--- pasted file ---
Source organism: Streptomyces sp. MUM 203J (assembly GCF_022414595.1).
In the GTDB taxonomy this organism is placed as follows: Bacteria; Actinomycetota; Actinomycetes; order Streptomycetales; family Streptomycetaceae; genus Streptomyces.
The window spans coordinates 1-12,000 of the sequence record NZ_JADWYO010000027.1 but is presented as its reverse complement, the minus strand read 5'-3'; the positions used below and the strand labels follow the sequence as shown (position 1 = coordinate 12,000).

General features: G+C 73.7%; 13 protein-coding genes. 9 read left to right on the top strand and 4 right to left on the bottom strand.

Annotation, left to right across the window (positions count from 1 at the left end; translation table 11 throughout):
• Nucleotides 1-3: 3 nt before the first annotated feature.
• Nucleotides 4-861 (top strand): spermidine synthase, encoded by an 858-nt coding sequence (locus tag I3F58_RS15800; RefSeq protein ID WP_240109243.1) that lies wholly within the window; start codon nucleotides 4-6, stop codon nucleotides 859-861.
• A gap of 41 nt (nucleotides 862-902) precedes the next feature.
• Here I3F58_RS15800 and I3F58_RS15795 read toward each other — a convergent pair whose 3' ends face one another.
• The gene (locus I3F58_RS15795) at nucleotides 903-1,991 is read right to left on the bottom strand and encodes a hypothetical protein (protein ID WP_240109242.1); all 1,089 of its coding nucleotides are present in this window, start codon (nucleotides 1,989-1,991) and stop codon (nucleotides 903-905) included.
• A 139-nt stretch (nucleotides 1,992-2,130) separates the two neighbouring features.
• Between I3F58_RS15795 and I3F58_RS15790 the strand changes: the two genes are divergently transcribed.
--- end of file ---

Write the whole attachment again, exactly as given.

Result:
Source organism: Streptomyces sp. MUM 203J (assembly GCF_022414595.1).
In the GTDB taxonomy this organism is placed as follows: Bacteria; Actinomycetota; Actinomycetes; order Streptomycetales; family Streptomycetaceae; genus Streptomyces.
The window spans coordinates 1-12,000 of the sequence record NZ_JADWYO010000027.1 but is presented as its reverse complement, the minus strand read 5'-3'; the positions used below and the strand labels follow the sequence as shown (position 1 = coordinate 12,000).

General features: G+C 73.7%; 13 protein-coding genes. 9 read left to right on the top strand and 4 right to left on the bottom strand.

Annotation, left to right across the window (positions count from 1 at the left end; translation table 11 throughout):
• Nucleotides 1-3: 3 nt before the first annotated feature.
• Nucleotides 4-861 (top strand): spermidine synthase, encoded by an 858-nt coding sequence (locus tag I3F58_RS15800; RefSeq protein ID WP_240109243.1) that lies wholly within the window; start codon nucleotides 4-6, stop codon nucleotides 859-861.
• A gap of 41 nt (nucleotides 862-902) precedes the next feature.
• Here I3F58_RS15800 and I3F58_RS15795 read toward each other — a convergent pair whose 3' ends face one another.
• The gene (locus I3F58_RS15795) at nucleotides 903-1,991 is read right to left on the bottom strand and encodes a hypothetical protein (protein ID WP_240109242.1); all 1,089 of its coding nucleotides are present in this window, start codon (nucleotides 1,989-1,991) and stop codon (nucleotides 903-905) included.
• A 139-nt stretch (nucleotides 1,992-2,130) separates the two neighbouring features.
• Between I3F58_RS15795 and I3F58_RS15790 the strand changes: the two genes are divergently transcribed.